Analytical concepts of elements of sonata theory applied to selected saxophone music of Jindřich Feld
Walters, Bart Adam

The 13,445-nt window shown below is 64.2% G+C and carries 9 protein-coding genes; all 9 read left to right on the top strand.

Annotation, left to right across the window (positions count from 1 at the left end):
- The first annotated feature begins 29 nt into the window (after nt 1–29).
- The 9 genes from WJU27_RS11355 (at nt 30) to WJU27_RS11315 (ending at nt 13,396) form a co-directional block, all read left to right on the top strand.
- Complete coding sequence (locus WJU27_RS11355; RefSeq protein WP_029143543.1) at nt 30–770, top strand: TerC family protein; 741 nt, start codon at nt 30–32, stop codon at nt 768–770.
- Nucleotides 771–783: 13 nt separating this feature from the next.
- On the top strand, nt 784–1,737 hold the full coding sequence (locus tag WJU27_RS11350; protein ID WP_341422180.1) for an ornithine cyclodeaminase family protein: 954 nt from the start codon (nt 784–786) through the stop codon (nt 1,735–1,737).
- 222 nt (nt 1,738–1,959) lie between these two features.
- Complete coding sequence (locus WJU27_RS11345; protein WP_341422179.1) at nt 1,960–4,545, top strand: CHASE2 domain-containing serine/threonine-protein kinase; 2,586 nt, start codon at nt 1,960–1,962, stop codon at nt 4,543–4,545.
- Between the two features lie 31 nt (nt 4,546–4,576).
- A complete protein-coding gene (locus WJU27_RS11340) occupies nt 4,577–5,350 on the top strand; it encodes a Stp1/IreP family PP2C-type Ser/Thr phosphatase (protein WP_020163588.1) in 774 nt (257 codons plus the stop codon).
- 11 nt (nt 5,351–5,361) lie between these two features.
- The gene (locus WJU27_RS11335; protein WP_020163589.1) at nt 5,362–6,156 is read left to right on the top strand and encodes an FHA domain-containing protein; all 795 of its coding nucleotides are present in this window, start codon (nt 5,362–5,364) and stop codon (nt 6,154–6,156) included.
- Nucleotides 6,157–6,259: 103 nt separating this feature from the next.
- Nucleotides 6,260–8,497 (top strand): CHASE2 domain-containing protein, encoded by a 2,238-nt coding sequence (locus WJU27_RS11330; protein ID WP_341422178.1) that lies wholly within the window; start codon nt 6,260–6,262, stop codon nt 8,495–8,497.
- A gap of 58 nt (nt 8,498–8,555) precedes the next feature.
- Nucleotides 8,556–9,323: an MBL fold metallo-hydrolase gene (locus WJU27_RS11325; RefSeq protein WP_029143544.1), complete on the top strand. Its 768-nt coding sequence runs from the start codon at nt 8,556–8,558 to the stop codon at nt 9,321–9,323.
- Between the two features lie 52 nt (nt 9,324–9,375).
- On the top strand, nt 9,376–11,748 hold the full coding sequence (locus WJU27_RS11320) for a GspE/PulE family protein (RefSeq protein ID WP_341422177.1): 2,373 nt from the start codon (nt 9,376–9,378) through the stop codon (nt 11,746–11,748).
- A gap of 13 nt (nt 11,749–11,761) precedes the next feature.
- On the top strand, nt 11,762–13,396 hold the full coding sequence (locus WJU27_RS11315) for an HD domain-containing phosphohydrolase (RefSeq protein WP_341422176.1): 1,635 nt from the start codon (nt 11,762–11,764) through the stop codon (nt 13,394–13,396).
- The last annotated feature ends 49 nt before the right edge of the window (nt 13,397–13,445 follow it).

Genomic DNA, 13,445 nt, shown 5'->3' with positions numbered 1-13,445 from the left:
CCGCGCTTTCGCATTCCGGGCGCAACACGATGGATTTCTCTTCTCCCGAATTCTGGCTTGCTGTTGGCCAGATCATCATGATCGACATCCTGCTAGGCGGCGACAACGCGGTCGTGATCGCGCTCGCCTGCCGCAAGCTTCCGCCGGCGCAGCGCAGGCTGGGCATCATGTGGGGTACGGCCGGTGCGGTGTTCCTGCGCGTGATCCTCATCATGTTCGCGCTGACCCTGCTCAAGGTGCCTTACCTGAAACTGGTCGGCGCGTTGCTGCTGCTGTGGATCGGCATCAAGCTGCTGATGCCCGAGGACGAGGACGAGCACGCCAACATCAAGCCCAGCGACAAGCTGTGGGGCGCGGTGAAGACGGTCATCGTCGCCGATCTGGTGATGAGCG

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The distinguished Czech composer Jindřich Feld (1925-2007) has composed in all genres of music with the vast majority of his output being chamber and large-scale instrumental works. In recent years, there has been increased interest in Feld’s compositional language and the theoretical structure of his music composed for the saxophone. However, much of this research focuses on set theory analysis and row usage or general overviews of selected works, not on large-scale formal structures. This document seeks to fill this void by providing a method of analyzing specific movements of Feld’s post-tonal compositions based on the concepts developed by James Hepokoski and Warren Darcy in their work Elements of Sonata Theory. The central aspect of this document focuses on the interaction of post-tonal musical gestures against the background of the eighteenth- and nineteenth-century sonata form. Elements of Sonata Theory is a comprehensive re-examination of one of the most significant instrumental forms in Western music—sonata form—and it examines various aspects of musical energy across action-zones or action-spaces within the context of sonata movements. The type of analysis developed by Hepokoski and Darcy allows for a broad-based and malleable discussion of how composers articulate their musical ideas within the expectations of a rhetorical sonata form. It is this approach—the concept of action zones—that I believe can be most practical in the discussion of Feld’s post-tonal sonata forms. Of his numerous works for saxophone, four are significant works in the repertoire and this document focuses on three: the Concerto for Saxophone (1980), Saxophone Quartet (1981), and Sonata for Soprano Saxophone and Piano (1982). The first movements of these three compositions, chosen for their formal organization, compositional content, and overall significance to the saxophone repertoire, will be the focus of this document as these movements clearly show Feld’s juxtaposition of post-tonal composition procedures within an extremely tonally driven musical structure, i.e. sonata form. The analysis employs the terminology and analytical approach developed within Elements with specific attention paid to: I. Primary Theme Zone II. Transition III. Secondary Theme Zone IV. Closing Zone
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